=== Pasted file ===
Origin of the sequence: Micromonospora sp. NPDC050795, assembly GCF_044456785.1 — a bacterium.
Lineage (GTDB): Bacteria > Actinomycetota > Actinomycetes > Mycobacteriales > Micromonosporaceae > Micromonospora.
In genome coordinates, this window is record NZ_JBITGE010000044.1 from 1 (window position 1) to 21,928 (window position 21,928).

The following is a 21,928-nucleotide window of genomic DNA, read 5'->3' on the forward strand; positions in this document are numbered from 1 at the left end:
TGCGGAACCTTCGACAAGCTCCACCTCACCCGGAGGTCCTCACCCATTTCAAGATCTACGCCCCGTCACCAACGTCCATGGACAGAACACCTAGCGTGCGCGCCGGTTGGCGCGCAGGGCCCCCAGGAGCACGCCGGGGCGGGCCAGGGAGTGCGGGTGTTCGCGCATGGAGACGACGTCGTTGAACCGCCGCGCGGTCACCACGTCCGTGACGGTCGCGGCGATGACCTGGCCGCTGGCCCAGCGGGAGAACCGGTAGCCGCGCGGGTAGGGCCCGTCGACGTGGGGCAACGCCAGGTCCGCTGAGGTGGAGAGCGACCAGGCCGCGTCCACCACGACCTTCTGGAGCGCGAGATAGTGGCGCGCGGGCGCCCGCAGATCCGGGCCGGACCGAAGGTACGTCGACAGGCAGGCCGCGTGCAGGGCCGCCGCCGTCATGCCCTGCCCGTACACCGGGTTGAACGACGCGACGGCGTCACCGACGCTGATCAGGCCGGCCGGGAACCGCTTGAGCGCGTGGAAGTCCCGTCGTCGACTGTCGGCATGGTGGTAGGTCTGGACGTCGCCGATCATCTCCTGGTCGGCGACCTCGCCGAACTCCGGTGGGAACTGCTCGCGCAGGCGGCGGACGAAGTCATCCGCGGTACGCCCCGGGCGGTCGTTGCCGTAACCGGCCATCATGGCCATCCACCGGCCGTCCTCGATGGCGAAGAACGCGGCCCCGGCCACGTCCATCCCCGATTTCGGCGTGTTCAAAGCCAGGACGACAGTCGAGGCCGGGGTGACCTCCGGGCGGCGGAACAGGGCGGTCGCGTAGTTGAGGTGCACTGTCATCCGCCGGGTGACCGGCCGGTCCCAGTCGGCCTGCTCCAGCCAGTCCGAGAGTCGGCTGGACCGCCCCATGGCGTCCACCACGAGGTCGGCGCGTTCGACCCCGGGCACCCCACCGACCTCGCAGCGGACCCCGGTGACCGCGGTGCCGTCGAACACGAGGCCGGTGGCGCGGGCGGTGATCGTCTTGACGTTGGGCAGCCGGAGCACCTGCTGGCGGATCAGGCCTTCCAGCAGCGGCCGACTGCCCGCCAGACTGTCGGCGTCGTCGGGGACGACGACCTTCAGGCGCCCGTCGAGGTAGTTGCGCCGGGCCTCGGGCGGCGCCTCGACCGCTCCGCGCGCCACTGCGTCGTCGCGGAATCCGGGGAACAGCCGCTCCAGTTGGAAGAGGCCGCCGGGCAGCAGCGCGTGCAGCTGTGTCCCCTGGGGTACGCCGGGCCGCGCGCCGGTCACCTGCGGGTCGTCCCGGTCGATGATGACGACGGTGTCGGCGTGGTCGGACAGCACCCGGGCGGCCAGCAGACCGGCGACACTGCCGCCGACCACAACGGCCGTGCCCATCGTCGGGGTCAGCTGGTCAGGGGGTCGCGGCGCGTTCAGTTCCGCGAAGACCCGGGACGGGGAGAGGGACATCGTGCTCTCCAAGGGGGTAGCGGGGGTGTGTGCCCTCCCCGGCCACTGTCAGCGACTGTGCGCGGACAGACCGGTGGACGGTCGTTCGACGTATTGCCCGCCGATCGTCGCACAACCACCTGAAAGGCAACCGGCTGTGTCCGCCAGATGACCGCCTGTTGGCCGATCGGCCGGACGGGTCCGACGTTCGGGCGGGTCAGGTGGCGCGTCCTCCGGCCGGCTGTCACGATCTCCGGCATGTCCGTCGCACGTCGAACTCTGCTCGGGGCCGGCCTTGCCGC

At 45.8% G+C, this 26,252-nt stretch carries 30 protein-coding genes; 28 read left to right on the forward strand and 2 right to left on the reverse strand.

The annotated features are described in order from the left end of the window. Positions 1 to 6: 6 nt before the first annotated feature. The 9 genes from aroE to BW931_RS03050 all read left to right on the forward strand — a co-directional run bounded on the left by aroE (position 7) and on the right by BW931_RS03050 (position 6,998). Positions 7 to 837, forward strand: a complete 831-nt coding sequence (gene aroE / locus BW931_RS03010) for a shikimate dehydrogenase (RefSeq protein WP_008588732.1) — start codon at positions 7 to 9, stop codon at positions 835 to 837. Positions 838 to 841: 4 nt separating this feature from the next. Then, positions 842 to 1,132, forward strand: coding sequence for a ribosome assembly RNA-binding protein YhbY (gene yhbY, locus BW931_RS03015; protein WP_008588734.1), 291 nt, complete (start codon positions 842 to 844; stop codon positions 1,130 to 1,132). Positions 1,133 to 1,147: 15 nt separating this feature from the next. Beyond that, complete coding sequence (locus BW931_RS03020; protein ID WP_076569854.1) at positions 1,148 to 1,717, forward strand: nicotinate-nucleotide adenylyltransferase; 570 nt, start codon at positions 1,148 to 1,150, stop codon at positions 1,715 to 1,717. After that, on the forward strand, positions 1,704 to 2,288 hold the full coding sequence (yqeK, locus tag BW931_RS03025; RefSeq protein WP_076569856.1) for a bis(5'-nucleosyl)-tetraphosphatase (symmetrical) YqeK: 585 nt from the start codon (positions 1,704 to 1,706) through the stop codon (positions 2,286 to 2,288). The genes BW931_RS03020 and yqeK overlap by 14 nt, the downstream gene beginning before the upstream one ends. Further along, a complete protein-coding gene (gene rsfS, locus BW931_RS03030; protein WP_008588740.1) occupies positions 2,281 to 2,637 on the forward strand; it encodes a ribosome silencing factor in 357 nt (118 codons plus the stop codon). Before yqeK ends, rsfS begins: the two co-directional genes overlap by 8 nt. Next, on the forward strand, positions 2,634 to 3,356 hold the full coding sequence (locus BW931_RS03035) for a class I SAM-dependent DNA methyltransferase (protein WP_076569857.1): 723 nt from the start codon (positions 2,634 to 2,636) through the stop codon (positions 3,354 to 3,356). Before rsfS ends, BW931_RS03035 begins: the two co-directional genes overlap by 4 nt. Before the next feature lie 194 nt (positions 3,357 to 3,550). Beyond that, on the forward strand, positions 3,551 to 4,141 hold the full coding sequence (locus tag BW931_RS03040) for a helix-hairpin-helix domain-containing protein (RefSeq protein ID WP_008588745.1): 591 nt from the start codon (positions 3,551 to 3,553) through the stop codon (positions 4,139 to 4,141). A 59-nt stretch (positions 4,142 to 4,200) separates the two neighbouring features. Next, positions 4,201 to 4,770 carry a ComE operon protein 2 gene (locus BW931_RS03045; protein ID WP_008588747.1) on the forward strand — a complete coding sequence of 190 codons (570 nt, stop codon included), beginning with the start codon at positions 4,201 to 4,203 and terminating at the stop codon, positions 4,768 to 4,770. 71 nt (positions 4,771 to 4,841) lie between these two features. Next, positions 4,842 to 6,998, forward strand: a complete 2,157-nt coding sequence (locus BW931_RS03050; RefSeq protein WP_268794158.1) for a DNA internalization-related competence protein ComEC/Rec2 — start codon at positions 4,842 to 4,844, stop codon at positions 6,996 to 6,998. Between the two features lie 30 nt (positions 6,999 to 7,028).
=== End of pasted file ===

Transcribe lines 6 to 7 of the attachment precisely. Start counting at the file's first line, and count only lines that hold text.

At 45.8% G+C, this 26,252-nt stretch carries 30 protein-coding genes; 28 read left to right on the forward strand and 2 right to left on the reverse strand.

The annotated features are described in order from the left end of the window. Positions 1 to 6: 6 nt before the first annotated feature. The 9 genes from aroE to BW931_RS03050 all read left to right on the forward strand — a co-directional run bounded on the left by aroE (position 7) and on the right by BW931_RS03050 (position 6,998). Positions 7 to 837, forward strand: a complete 831-nt coding sequence (gene aroE / locus BW931_RS03010) for a shikimate dehydrogenase (RefSeq protein WP_008588732.1) — start codon at positions 7 to 9, stop codon at positions 835 to 837. Positions 838 to 841: 4 nt separating this feature from the next. Then, positions 842 to 1,132, forward strand: coding sequence for a ribosome assembly RNA-binding protein YhbY (gene yhbY, locus BW931_RS03015; protein WP_008588734.1), 291 nt, complete (start codon positions 842 to 844; stop codon positions 1,130 to 1,132). Positions 1,133 to 1,147: 15 nt separating this feature from the next. Beyond that, complete coding sequence (locus BW931_RS03020; protein ID WP_076569854.1) at positions 1,148 to 1,717, forward strand: nicotinate-nucleotide adenylyltransferase; 570 nt, start codon at positions 1,148 to 1,150, stop codon at positions 1,715 to 1,717. After that, on the forward strand, positions 1,704 to 2,288 hold the full coding sequence (yqeK, locus tag BW931_RS03025; RefSeq protein WP_076569856.1) for a bis(5'-nucleosyl)-tetraphosphatase (symmetrical) YqeK: 585 nt from the start codon (positions 1,704 to 1,706) through the stop codon (positions 2,286 to 2,288). The genes BW931_RS03020 and yqeK overlap by 14 nt, the downstream gene beginning before the upstream one ends. Further along, a complete protein-coding gene (gene rsfS, locus BW931_RS03030; protein WP_008588740.1) occupies positions 2,281 to 2,637 on the forward strand; it encodes a ribosome silencing factor in 357 nt (118 codons plus the stop codon). Before yqeK ends, rsfS begins: the two co-directional genes overlap by 8 nt. Next, on the forward strand, positions 2,634 to 3,356 hold the full coding sequence (locus BW931_RS03035) for a class I SAM-dependent DNA methyltransferase (protein WP_076569857.1): 723 nt from the start codon (positions 2,634 to 2,636) through the stop codon (positions 3,354 to 3,356). Before rsfS ends, BW931_RS03035 begins: the two co-directional genes overlap by 4 nt. Before the next feature lie 194 nt (positions 3,357 to 3,550). Beyond that, on the forward strand, positions 3,551 to 4,141 hold the full coding sequence (locus tag BW931_RS03040) for a helix-hairpin-helix domain-containing protein (RefSeq protein ID WP_008588745.1): 591 nt from the start codon (positions 3,551 to 3,553) through the stop codon (positions 4,139 to 4,141). A 59-nt stretch (positions 4,142 to 4,200) separates the two neighbouring features. Next, positions 4,201 to 4,770 carry a ComE operon protein 2 gene (locus BW931_RS03045; protein ID WP_008588747.1) on the forward strand — a complete coding sequence of 190 codons (570 nt, stop codon included), beginning with the start codon at positions 4,201 to 4,203 and terminating at the stop codon, positions 4,768 to 4,770. 71 nt (positions 4,771 to 4,841) lie between these two features. Next, positions 4,842 to 6,998, forward strand: a complete 2,157-nt coding sequence (locus BW931_RS03050; RefSeq protein WP_268794158.1) for a DNA internalization-related competence protein ComEC/Rec2 — start codon at positions 4,842 to 4,844, stop codon at positions 6,996 to 6,998. Between the two features lie 30 nt (positions 6,999 to 7,028).